Our National Board of Governors
Michael J. Seaman, MCIP, RPP, CAHP member, is an urban planner by profession in Ontario with a Masters in Heritage Conservation from Dalhousie University, who brings to the board knowledge, experience, and enthusiasm for conserving heritage resources from his quarter century of experience in the urban and heritage planning field. He has received national awards for his work with heritage and is currently Director of Planning for the Town of Grimsby, which in 2015 won both the Lt. Governor’s Ontario Heritage Award and the National Trust’s Prince of Wales Prize for Municipal Heritage Leadership. Previously he worked in heritage conservation with the Prince of Wales Prize winning municipalities of Markham, Aurora, and Oakville. In the 1990s, Michael led grass roots efforts in heritage conservation with the Brampton Historical Society and Heritage Advisory Committee. He has lectured across Canada and contributed numerous articles to national and provincial publications, and is currently editor for heritage for Ontario Planning Journal. Michael also a Faculty Associate with the Willowbank School of Restoration Arts.
Paulette Thériault is serving her third term as councilor in the City of Moncton, NB. She has served on numerous boards and committees, and was appointed deputy mayor in 2010 and in 2013. Throughout her political career, Paulette has championed many important issues including the City’s cultural plans as well as the implementation of Moncton’s first Arts, Culture and Heritage Board. Recent accomplishments include successful leadership to encourage preserving and repurposing Moncton High School – previously named to the National Trust’s Top 10 Endangered Places List in 2009.
In 1999, Paulette founded the Northrop Frye International Literary Festival. Today, the Festival attracts authors from around the world and brings in $1 million annually to the City. As Director of the Aberdeen Cultural Centre, Paulette oversaw the strategic plan to establish and refurbish the heritage property that now houses the Centre. She also spearheaded the Art Park Project for the 1999 Sommet de la Francophonie, which resulted in the creation of the park adjacent to the Aberdeen Cultural Centre. Councillor Thériault has received many awards for her work, including the Capitol Theatre’s Proscenium Award (2015), the NB Excellence Award in the Arts (2012), the Queen Elizabeth II Diamond Jubilee medal (2012), and in 2017 was named a Knight of the Order of Arts and Letters of the French Government.
Dr. Anne Leckie
Dr. Anne Leckie holds a Ph.D. in Geography from the University of Calgary and has worked in Yukon Land Claims and Implementation since the 1980s. She has engaged with First Nations in lands and heritage resource management including built and intangible heritage projects. For many years, Anne served as Executive Director to the self-governing First Nation of Na Cho Nyak Dun and she continues to provide consulting services to Yukon First Nations in the areas of governance structures, organizational systems, policy development, heritage initiatives, sustainable communities, and economic initiatives in Canada’s North.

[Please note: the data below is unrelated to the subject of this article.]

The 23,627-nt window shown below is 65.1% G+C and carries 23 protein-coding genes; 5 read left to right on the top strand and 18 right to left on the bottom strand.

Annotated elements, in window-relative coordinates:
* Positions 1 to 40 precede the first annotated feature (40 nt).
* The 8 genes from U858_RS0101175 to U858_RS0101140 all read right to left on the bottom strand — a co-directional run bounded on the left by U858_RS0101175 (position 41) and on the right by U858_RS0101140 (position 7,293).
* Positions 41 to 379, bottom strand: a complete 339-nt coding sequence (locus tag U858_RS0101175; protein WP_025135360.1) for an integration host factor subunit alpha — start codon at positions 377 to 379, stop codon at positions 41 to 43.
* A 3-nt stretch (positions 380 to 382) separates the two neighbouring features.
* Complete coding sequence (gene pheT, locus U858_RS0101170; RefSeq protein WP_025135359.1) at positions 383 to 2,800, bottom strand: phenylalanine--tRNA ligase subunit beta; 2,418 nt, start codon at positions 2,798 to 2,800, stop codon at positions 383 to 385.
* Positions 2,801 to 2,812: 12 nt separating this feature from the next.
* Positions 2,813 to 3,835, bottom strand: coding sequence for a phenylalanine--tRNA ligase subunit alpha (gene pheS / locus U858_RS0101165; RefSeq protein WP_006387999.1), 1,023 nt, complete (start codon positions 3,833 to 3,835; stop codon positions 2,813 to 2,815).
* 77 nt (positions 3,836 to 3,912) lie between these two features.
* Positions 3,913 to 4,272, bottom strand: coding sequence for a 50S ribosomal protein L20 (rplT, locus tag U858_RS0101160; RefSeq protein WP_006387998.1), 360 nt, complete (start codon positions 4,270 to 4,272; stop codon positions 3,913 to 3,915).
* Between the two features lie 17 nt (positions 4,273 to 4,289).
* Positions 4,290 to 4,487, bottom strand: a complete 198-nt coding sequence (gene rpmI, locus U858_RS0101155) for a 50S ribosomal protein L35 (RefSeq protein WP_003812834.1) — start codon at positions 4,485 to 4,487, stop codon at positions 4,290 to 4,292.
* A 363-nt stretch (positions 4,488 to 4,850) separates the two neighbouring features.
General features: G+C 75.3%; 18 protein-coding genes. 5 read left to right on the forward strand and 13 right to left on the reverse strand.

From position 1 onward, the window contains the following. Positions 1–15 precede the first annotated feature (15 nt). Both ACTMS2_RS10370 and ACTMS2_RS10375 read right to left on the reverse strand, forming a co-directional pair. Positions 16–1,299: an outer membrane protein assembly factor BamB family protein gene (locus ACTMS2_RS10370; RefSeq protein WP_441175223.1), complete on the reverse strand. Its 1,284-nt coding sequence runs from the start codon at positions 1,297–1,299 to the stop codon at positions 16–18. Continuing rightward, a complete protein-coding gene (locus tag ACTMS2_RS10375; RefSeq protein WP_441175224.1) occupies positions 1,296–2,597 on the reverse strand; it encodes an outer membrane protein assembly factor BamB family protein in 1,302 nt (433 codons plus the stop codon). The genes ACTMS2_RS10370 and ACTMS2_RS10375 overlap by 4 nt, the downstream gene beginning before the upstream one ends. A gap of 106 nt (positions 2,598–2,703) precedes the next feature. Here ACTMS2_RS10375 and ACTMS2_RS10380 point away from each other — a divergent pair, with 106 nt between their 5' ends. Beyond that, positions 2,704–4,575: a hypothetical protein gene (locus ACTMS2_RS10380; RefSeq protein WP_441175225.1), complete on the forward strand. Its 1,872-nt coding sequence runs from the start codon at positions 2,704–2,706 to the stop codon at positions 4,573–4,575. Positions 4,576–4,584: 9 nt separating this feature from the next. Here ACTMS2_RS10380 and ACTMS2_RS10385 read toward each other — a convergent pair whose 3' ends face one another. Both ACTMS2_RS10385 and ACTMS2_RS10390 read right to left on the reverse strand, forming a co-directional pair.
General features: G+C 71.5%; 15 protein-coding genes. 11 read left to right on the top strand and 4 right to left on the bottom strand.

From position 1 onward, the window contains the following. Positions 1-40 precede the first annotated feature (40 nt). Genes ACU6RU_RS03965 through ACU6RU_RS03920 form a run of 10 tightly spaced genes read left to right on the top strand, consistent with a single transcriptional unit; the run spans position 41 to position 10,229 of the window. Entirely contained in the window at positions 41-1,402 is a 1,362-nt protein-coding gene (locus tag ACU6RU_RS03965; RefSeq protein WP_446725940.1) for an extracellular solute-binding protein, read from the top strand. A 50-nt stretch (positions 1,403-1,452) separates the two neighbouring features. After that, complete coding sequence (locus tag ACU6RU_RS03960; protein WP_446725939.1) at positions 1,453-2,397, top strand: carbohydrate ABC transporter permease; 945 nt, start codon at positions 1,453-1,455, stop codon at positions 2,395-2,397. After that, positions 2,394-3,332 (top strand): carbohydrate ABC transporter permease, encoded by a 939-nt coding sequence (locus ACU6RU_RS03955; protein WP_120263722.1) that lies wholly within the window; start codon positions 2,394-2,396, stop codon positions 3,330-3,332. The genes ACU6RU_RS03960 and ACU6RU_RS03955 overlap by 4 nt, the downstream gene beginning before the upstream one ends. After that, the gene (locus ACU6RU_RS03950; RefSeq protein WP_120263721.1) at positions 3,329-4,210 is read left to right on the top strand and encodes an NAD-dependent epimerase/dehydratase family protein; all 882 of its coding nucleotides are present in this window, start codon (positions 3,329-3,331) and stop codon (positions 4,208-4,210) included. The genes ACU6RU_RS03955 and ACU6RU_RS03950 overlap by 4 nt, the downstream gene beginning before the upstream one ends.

She brings the breadth of this perspective to the Board. Anne has a passion for Yukon history and is a founding member of the Mayo Historical Society. She is a published academic author and her work also includes chapters in the local Yukon history books Gold and Galena and Heart of the Yukon. Anne is currently on the Board of the Silver Trail Chamber of Commerce and the Yukon Chamber of Commerce, and has a significant background in the operation of not-for-profit organizations. She also served two terms on the Yukon Water Board. Anne is currently Chair of the Yukon Heritage Resources Board (YHRB), a position she has held since 2012. YHRB is an appointed advisory and decision-making body with mandates under the Yukon First Nation Final Agreements and the Yukon’s Historic Resources Act making recommendations to Canada, Yukon, and First Nations on the management of heritage resources in Yukon.
Lorna Crowshoe is a Piikani First Nations member from Southern Alberta who maintains strong ties to her Blackfoot community. Lorna has a Bachelor’s of Management Degree from the University of Lethbridge and a Master’s in Business Administration from the University of Phoenix. Lorna works for the City of Calgary as an Issues Strategist. She has spent most of her professional career with non-profit organizations and government, where she has been involved in a range of culturally motivated projects, including Making of Treaty 7, University of Calgary’s Spopi Solar Home Project, and the Calgary Poverty Reduction Initiative. She provided leadership to two significant reports for the City of Calgary; the Indigenous Policy and Indigenous Policy Framework, and the Truth and Reconciliation White Goose Flying Report.